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If Merilee were asked to describe her husband, she would say this: He’s that prize you wished for as a child, the one in the claw machine at the county fair. You remember, that box houses all sorts of junk, but there’s one toy, the stuffie with kind glass eyes. Draining your allowance into the slot, you throttle the joy stick, but never manage to lift the prize out of the pile. You stop believing it’s possible, you agree with the doubters who say the claw’s been rigged so that no one wins the best prizes. You give up until one day, no longer young, you visit the fair and try one more time. Put your coin in the slot. The machine rumbles, the claw descends. Finger the joystick, its patina ground down to bare metal by the losers before you. Manoeuvre ever so delicately. The claw clamps onto the plush creature of no definable species. The glass box hums. A gizmo whirls and spits the prize out the chute you thought permanently sealed. Merilee would tell you, this prize is Samuel.
The regional train, the Regionale is a well-used and grubby form of transit, but the tickets are dirt-cheap. Samuel mounts the metal steps, reaches for Merilee’s hand. Inside, he complains almost every seat is taken, then spies some vacancies at the far end of the coach. A blonde, her hair pulled into a careless ponytail, has nabbed a window seat, but the other three seats in the set are available. Striding along the permanently-stained carpet, he claims an aisle seat. Merilee trails behind. The Regionale lurches. Clutching the headrest for balance, Merilee falls awkwardly into the seat facing Samuel.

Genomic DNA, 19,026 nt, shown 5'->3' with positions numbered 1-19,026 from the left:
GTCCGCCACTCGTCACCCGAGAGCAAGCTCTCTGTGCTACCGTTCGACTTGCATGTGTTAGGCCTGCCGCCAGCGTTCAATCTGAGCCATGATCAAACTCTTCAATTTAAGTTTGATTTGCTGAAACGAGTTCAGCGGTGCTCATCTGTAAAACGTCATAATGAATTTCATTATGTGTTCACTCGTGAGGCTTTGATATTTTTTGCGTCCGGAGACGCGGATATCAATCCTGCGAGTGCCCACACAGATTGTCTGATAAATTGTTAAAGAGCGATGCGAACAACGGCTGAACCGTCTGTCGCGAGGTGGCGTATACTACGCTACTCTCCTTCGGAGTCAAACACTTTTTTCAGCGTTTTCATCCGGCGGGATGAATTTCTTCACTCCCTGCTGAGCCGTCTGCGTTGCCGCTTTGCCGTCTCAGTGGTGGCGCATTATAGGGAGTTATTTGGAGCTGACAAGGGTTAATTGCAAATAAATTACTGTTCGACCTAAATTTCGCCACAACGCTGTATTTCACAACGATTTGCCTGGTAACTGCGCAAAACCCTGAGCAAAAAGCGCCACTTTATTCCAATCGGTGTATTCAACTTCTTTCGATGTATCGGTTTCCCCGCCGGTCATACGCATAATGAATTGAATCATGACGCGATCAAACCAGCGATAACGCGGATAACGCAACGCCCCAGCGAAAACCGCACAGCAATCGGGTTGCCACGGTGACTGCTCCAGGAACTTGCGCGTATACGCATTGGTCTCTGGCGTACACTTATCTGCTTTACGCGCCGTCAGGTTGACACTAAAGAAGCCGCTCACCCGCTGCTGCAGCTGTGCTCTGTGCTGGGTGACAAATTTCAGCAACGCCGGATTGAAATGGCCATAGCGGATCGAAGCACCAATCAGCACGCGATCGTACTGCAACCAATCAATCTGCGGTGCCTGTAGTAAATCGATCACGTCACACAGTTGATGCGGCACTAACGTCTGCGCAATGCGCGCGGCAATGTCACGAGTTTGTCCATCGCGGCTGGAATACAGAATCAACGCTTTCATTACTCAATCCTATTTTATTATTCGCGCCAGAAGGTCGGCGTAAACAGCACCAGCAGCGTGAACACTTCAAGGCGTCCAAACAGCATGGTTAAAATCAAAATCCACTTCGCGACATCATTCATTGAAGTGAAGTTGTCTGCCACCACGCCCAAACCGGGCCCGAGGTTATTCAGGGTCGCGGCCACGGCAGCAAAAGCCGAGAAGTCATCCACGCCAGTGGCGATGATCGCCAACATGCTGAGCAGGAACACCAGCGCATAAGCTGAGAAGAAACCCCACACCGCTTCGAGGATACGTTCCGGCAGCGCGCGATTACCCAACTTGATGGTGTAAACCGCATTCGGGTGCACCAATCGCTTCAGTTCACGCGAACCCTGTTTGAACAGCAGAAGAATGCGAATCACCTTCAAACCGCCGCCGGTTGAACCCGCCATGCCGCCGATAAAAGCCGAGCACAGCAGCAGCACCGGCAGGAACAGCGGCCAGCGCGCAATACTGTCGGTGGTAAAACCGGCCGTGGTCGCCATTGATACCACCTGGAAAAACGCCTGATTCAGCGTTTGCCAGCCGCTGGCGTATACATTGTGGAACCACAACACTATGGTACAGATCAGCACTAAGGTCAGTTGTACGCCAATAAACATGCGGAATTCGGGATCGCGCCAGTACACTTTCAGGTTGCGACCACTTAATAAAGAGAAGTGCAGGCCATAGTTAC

“Buongiorno,”says the blonde.
Samuel’s smile disappears as he chokes on a mouthful of Italian syllables, but Merilee studied Italian culture in her travellers’ class, knows polite conversation in public spaces is expected. She returns the Buongiorno and extends her hand.
The blonde introduces herself as Camilla. “Dove vai, al La Spezia?” she asks. You going to La Spezia?
Merilee figures the woman is in her thirties. Tight faded jeans ripped at the knees, a pale blue tee-shirt and beige linen jacket, bare feet in sandals and the Euro-fashion scarf artfully arranged around her neck. Her nails, painted pink, could use a touch-up. A cellphone lies silent in her lap.
“No, andiamo a Santa Margherita,” says Merilee. I told her we’re going to Santa Margherita, she informs Samuel.
“E voi.” Camilla calls to the passengers across the aisle.
Merilee notices the three girls for the first time. They’re deeply tanned, Moroccans perhaps. Mid-teens, she reckons. Two of them stick-thin and the third one rotund in comparison. Brassy dye jobs halo their black hair.
“Di dove e?” Aggressive tone, yet Merilee is pretty certain all Camilla asked was where are they from. The twig girls answer in unison, “Italia.”
“No, da quello che la regione, quale città?” Voice raised, Camilla’s index finger points accusingly. What region, what city?
“Catania,” says the rotund one, but when she turns Merilee realises she’s heavily pregnant. Her chin rises slightly as she folds her forearms across her belly. Scrapes and bruises blanket her arms. Merilee averts her gaze, doesn’t want to imagine how those bruises got there.
“Bah! Siciliane.” Camilla’s slender finger waves in Merilee’s face this time. “Non Italiane, capito?” They’re Sicilians, not Italians, see?
Merilee is confused. The girls are from Sicily, aren’t they Italians then? Regional differences weren’t covered in the traveller’s curriculum.
Camilla retrieves the mobile vibrating on her lap. The Sicilians unpack a picnic they’ve stashed in their communal backpack. Bags of chips, tins of cola, individually wrapped sugar candies and a banana. Merilee glances over at Samuel whom she’s all but forgotten. She needn’t worry, her husband has fallen asleep. His head tilts back and his mouth gapes. She hopes he doesn’t unleash his snore.
Chiaroscuro. Light and shadow. Merilee glimpses the passing countryside. Glint of ocean, crayon-green palms, fuchsia stained villas, blue-striped umbrellas, then sudden darkness. A good portion of the ride burrows through the terraced hills. Samuel is still asleep. His snore is more of a wheeze today. She closes her eyes, but even shut tight they register the return of the light when the train emerges from the tunnel. White sands drift close to the tracks. Then black again.